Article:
John and other New Testament writers often used the word “world” (kosmos) to refer, not to the physical creation (though that was the literal meaning of kosmos), but to what we might call today, secularism. The “world” of which John spoke was the human realm of thinking, devoid of God. It’s the realm in which Satan attempts to pull us away from God through his three primary tempting agents: the lust of the flesh (that which feels good to our body), the lust of the eyes (that which appeals to our sight), and the pride of life (that which fills us with a false sense of fulfillment or self-achievement).
Preachers used to speak of “worldliness” more in churches, but it was usually in reference to cultural stigmas such as going to dances or movies or having the wrong haircut. Worldliness is much broader than these or any other simple actions. Worldliness is thinking in temporal terms, living for the here and now with total disregard to eternity. We’ll either live in fear of an eternal God or we’ll be left to our own devices (i.e. worldliness).
When left with the choice between living in godless humanism or godly cosecration, let us remember the words of Peter Marshall, “It is Christ or chaos!” Are your everyday decisions informed by Scripture or society? Do you think in spiritual terms or cultural tones? Does Christ have all of you or do you have one foot in the church and the other in the world?
Jesus: “I pray not that thou shouldest take them out of the world, but that thou shouldest keep them from the evil (one)… Sanctify them through thy truth: thy word is truth.” –John 17:15, 17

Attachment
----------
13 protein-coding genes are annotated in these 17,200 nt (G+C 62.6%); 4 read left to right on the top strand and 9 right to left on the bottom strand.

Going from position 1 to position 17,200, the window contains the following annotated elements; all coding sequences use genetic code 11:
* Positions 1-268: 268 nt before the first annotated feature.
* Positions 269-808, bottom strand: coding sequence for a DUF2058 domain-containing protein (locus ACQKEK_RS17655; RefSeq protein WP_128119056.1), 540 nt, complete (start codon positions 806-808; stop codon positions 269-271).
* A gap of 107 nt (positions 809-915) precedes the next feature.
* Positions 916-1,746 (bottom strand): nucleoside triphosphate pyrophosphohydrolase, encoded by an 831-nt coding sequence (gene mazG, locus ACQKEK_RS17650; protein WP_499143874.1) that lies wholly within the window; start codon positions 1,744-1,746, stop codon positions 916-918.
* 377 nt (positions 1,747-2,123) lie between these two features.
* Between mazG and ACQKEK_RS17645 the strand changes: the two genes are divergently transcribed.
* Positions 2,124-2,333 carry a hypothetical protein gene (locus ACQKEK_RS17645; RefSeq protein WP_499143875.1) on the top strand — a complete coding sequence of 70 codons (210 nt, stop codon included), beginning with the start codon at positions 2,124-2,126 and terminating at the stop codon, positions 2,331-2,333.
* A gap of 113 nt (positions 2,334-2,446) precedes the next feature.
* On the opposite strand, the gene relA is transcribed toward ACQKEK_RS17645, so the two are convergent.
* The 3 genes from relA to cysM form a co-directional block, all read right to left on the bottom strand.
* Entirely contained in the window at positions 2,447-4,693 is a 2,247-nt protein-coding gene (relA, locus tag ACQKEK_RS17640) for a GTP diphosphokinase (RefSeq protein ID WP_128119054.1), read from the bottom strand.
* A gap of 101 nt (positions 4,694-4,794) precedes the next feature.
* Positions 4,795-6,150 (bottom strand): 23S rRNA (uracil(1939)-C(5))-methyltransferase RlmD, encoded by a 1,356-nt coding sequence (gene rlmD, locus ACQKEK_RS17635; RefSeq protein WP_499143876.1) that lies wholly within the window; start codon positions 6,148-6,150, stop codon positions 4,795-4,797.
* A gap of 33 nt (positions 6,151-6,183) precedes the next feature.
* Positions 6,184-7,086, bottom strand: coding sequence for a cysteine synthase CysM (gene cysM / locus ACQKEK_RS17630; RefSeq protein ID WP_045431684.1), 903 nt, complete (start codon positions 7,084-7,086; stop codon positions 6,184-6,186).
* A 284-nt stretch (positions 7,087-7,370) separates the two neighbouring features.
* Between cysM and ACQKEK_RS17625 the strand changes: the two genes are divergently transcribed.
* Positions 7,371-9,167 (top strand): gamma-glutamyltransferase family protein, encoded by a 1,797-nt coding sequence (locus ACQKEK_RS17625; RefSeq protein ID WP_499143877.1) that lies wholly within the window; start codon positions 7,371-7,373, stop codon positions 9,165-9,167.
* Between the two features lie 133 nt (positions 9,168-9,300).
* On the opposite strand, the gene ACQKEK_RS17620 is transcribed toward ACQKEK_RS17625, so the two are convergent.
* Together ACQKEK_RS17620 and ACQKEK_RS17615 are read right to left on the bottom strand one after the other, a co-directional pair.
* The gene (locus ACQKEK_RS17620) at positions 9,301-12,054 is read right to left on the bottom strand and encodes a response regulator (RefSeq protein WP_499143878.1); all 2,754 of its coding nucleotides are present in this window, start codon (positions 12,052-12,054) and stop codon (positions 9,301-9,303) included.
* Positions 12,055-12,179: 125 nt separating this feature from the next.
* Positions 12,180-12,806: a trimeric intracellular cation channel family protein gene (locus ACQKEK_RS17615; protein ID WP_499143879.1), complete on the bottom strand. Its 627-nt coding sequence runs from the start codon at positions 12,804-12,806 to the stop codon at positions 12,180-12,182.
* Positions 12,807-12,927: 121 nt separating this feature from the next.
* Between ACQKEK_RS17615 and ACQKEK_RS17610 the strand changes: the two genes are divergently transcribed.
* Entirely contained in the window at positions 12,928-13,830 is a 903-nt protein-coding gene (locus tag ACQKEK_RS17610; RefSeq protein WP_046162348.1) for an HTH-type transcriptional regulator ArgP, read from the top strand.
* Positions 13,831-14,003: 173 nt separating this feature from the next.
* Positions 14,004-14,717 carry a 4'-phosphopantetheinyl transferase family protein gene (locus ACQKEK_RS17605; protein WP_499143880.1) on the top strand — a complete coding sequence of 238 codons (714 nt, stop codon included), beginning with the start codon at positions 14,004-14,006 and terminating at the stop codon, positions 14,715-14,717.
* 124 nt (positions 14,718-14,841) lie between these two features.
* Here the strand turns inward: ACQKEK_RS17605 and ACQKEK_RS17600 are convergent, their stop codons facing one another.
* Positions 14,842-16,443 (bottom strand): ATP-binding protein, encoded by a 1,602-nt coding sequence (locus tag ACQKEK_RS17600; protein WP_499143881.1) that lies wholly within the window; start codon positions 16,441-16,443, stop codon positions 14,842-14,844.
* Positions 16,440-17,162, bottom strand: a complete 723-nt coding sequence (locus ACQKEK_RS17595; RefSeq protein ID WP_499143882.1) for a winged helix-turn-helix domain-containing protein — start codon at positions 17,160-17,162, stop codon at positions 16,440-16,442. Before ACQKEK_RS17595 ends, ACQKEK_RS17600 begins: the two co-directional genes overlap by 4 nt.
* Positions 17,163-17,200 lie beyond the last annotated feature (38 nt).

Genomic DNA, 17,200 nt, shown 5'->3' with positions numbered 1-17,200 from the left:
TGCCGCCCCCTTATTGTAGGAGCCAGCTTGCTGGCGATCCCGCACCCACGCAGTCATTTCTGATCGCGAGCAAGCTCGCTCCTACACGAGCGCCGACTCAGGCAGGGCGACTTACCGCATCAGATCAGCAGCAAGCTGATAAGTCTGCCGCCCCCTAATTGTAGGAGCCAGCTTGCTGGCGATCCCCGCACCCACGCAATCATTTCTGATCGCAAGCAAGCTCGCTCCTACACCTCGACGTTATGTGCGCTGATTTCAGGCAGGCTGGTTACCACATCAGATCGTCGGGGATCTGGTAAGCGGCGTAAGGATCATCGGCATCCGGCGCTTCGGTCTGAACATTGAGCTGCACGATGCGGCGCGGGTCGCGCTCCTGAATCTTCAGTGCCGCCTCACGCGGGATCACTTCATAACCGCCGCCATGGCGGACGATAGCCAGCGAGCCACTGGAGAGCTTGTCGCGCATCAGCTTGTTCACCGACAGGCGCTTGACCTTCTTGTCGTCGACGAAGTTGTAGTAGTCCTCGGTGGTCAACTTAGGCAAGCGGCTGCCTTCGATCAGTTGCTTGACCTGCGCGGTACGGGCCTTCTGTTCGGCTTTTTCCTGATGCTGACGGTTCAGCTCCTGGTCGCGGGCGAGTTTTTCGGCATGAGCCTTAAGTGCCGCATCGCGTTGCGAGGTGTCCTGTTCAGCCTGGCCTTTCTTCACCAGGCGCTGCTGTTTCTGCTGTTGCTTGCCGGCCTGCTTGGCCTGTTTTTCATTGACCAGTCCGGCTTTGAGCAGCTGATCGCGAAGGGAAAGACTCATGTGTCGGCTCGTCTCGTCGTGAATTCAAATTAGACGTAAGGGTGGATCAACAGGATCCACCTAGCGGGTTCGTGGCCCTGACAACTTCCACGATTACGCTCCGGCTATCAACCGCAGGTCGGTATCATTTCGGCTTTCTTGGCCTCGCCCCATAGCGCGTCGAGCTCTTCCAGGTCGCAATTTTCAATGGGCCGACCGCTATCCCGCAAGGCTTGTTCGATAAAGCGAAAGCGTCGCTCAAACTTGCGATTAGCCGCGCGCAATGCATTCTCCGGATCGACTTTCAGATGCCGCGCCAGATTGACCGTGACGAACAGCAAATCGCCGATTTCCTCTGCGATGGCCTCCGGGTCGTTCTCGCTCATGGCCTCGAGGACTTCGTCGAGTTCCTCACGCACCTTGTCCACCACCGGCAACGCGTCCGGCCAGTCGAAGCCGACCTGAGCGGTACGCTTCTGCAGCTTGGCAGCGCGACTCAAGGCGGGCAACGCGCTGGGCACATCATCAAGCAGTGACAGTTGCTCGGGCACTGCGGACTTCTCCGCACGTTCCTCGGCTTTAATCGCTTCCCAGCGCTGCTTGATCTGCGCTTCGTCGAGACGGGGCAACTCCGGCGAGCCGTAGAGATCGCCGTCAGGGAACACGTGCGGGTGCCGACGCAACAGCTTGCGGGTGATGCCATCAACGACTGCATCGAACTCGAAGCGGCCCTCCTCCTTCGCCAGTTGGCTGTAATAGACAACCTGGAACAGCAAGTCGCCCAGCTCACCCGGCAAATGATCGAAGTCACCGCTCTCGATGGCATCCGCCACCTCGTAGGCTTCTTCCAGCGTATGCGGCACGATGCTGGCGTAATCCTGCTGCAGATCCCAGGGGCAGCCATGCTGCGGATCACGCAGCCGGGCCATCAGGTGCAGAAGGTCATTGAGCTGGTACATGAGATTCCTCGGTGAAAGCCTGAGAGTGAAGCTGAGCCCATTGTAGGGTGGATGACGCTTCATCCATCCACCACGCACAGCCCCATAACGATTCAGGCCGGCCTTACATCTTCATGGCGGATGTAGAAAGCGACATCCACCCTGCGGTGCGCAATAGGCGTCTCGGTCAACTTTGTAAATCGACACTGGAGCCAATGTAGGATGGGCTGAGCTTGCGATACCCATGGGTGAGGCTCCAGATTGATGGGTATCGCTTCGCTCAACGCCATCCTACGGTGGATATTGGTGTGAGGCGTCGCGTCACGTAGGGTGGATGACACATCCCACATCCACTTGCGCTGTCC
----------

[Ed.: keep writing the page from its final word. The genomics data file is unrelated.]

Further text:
The church is a movement started by Jesus consisting of people who are “called out” together into one body in a single locality charged with the assignment of bringing the glory of God to all peoples in their community and in their world. Elsewhere the Bible calls God’s people “peculiar,” signifying that we are God’s alone and therefore are to be different and distinct in some way from the world.
There are basically three strategies when it comes to living up to our role as a “called out” people. One is isolation whereby we disconnect ourselves from the world around us and move into a spiritual ivory tower. We do this when we establish rules of righteousness that we can easily live by and use to assign others to a notch lower than ourselves.
The second strategy is imitation whereby we become like the world in order to reach the world. This seems to be a very popular approach today and it certainly builds large churches, but it fails to enable us to live up to the full potential of our calling as separate and distinct from the world.
The third strategy is insulation and infiltration in which we insulate ourselves with the truth of God’s Word and then carry that truth into the world with us. God calls very few into full-time ministry. He leaves the rest in their lives as His newly-called missionaries. Your workplace is a mission field, as well as your family and your neighborhood. If you isolate yourself from the world, you’ll never reach it. If you imitate the world, you might “reach” some but you’ll never bear lasting fruit. But if you insulate your life with God’s Word, then infiltrate the world with that truth, God will receive the glory!